Barrow’s Goldeneye are always a beautiful bird, but the combination of closeness and sunshine reveal the true color of their beautiful heads,

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which normally just look black.

Even after repeatedly seeing Hooded Mergansers, I find it impossible not to point the camera their way when they float by in full sunshine.

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The males seem to get along remarkably well together until a female appears nearby.

Part of the appeal of the Port Orchard Marina is that you can never be sure what you’ll see there. Although Western Grebes

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frequent Puget Sound, this is the first time I’ve seen one this winter.

It’s also the first time I’ve gotten close enough to get a decent shot of a male Red-Breasted Merganser,

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looking like it’s still wearing last year’s plumage. I’m looking forward to getting closer later when its new plumage appears.

Hooded Mergansers

Although birding is a year-round activity here in the Pacific Northwest, overwintering sea birds are a special delight in winter. One of my favorites at Port Orchard, at least at this time of year, is the Hooded Merganser. At first I was simply attracted by their beautiful plumage, particularly that of the male. After photographing them for a while, though, I began to pay closer attention to their behavior.

As I was photographing this male Hooded Merganser floating by

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another male approached from the opposite direction,

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and both tilted their beak up, one higher than the other, purposely ignoring the other

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until they were quite close and lowered their bills.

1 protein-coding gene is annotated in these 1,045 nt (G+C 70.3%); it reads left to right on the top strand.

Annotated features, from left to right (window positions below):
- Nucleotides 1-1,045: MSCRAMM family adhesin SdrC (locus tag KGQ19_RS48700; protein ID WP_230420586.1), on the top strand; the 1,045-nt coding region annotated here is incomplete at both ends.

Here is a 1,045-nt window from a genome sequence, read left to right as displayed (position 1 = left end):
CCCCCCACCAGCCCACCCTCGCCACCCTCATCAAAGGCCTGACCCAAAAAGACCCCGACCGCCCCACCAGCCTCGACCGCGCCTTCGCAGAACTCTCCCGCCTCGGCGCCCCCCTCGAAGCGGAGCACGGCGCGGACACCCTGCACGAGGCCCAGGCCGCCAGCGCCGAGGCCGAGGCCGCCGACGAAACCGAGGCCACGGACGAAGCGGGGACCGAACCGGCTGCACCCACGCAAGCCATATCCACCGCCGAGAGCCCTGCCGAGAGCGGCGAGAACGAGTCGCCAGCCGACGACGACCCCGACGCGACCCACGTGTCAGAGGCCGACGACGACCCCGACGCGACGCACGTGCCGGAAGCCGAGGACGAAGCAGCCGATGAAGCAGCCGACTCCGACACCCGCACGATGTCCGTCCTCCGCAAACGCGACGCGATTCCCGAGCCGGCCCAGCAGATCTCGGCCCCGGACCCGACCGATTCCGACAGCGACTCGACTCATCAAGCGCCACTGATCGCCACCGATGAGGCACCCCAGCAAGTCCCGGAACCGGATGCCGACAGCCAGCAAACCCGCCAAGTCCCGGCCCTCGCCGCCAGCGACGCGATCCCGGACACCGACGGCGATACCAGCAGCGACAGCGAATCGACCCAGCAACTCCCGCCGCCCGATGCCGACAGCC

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When a female entered the scene, it became obvious that this must have been some kind of mating significance.

Notice, though, how the female checks out the new male as she swims to join the male she had been swimming with earlier.

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before rejoining the male.

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Do you think that “Sticking your nose up in the air” has a universal meaning, one we share even with our bird friends?

Things Are Looking Up

As usual, after recent trips to Theler Wetlands, I walked the Port Orchard marina in search of birds. One day the sun actually broke through the morning fog. Throughout most of November, all I saw were gulls and Pelagic Cormorants,

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both year-round residents.

On my last trip, though, I finally caught sight of small flocks of Baird’s Goldeneye,

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a female Red-Breasted Merganser.

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a pair of Hooded Mergansers,

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and a pair of Horned Grebes in winter plumage.

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I was delighted. Now, I can look forward to birding in two places in a single morning and, more importantly, I can justify heading over to Port Orchard for my chile relleno.

Be Dazzled

After managing to capture a gorgeous close-up shot of a male Red-Breasted Merganser bursting into flight at Port Orchard last year, I’ve been trying to recapture that moment again this year, but as the time nears for them to leave for their breeding grounds it looks like I’m not going to get that shot despite a lot of effort.

I’m amazed this male Red-Breasted Merganser hasn’t filed a restraining order as many times as I’ve pointed my telephoto lens at it this winter. In reality, though, it seems to have become somewhat indifferent to my presence as if I’ve finally faded into the background. This male also seems to have taken up permanent residence in the Port Orchard Marina, as I’ve been able to count on seeing him on nearly every visit.

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Where he used to paddle away, or fly off, as I approached, he now seems to be content to continue feeding on shrimp while I snap away.

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I was so so close when he emerged from this dive that this would have been a great portrait if the background hadn’t been so dark that the water and the head and black feathers merged into one.

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In the end, you have to appreciate the shots you do get as much as you enjoy simply sighting the bird, and this is one of many favorites.

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Luckily, I still find it impossible not be dazzled by such beauty.